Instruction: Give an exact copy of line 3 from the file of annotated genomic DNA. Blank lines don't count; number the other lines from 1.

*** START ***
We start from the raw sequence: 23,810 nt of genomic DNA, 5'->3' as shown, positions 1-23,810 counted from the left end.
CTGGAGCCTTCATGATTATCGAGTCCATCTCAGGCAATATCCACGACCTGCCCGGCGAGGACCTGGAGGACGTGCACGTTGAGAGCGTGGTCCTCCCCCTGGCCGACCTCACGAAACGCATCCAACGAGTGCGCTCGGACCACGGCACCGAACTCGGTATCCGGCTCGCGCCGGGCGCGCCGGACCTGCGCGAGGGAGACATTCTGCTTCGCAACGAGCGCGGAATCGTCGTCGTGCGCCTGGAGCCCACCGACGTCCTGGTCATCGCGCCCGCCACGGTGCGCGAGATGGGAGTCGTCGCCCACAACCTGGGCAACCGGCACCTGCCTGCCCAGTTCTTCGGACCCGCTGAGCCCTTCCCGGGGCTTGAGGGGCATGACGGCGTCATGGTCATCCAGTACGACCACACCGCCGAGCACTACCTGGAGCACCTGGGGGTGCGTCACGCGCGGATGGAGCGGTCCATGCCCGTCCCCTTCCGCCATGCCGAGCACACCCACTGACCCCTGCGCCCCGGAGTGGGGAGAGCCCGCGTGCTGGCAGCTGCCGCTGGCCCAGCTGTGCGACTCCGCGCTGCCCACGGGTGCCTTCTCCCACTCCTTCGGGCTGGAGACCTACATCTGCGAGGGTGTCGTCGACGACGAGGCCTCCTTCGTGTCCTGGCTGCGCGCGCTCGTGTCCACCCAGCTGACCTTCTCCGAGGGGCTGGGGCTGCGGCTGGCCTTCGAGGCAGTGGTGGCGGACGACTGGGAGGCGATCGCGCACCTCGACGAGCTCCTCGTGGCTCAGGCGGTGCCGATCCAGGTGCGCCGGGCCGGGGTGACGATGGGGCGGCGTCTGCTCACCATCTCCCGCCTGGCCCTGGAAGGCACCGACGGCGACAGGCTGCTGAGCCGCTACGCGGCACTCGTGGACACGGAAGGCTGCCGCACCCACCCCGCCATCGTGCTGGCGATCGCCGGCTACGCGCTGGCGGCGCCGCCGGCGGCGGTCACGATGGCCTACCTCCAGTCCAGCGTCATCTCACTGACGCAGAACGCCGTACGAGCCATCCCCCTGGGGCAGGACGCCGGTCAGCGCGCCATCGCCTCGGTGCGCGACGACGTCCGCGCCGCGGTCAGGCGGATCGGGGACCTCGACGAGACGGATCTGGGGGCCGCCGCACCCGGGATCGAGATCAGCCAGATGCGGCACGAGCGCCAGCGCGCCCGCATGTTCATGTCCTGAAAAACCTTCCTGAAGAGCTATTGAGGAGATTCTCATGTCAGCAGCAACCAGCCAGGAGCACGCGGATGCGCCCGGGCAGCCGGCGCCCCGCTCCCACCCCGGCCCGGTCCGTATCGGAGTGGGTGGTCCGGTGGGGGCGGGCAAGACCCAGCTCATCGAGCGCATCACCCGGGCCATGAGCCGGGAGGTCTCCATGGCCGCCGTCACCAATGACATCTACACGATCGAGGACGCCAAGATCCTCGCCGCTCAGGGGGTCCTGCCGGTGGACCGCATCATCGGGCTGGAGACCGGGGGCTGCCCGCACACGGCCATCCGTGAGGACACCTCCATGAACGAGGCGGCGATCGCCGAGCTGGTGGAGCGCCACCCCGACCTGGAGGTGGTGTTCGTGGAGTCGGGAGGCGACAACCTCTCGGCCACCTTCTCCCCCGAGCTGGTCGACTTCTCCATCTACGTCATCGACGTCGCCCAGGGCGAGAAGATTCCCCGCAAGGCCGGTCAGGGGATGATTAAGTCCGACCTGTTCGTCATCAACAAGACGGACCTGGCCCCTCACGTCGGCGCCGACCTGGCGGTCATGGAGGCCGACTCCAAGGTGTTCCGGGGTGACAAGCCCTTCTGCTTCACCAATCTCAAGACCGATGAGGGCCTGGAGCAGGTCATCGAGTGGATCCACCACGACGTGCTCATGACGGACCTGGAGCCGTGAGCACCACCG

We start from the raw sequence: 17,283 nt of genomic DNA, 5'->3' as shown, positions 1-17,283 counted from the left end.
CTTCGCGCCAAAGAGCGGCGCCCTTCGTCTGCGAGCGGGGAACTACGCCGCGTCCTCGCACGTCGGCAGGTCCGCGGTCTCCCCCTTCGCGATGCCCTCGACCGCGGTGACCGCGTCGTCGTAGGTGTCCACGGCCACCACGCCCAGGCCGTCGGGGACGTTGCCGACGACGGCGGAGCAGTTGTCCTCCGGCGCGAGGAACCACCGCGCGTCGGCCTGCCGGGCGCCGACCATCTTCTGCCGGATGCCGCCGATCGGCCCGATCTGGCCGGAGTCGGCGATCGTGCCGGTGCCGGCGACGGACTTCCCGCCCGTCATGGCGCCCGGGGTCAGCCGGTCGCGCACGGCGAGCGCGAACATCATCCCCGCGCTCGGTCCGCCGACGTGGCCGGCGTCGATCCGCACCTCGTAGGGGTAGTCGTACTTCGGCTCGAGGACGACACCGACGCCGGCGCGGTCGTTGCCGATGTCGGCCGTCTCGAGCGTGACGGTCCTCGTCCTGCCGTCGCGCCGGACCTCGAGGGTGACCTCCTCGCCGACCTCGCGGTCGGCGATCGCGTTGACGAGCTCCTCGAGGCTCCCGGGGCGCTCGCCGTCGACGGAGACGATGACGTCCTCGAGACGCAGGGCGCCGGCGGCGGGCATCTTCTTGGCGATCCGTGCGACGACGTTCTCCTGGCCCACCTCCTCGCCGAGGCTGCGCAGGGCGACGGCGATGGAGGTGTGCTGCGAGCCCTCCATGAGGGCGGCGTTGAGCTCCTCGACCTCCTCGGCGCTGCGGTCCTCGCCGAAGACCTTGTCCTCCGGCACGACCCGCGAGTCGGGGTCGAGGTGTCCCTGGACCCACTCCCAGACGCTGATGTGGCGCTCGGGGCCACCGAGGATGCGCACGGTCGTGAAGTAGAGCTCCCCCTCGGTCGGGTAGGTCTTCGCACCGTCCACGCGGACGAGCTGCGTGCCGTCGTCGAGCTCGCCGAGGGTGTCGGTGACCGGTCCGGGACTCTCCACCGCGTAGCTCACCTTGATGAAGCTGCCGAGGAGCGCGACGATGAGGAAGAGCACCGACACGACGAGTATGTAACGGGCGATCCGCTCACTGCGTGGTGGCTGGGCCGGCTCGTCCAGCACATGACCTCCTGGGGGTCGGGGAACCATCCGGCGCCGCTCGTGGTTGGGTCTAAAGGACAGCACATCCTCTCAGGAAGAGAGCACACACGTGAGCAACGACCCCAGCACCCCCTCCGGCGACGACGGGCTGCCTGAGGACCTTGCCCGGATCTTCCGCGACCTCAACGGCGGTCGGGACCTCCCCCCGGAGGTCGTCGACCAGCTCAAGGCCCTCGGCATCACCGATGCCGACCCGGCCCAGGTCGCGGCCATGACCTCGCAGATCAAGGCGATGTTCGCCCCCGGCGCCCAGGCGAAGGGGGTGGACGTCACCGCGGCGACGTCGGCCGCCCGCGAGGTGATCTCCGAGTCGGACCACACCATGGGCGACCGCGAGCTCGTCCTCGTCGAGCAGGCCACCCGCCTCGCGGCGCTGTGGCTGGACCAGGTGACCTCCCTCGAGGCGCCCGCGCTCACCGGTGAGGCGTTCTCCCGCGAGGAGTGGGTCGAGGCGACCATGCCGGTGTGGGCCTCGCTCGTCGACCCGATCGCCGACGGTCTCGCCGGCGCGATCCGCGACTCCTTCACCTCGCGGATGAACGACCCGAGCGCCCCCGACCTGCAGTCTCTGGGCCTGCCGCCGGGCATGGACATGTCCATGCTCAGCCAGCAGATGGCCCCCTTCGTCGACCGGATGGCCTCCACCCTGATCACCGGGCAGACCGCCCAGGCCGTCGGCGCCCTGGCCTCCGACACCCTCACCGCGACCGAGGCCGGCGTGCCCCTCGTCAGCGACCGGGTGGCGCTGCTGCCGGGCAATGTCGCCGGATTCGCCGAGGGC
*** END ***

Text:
We start from the raw sequence: 17,283 nt of genomic DNA, 5'->3' as shown, positions 1-17,283 counted from the left end.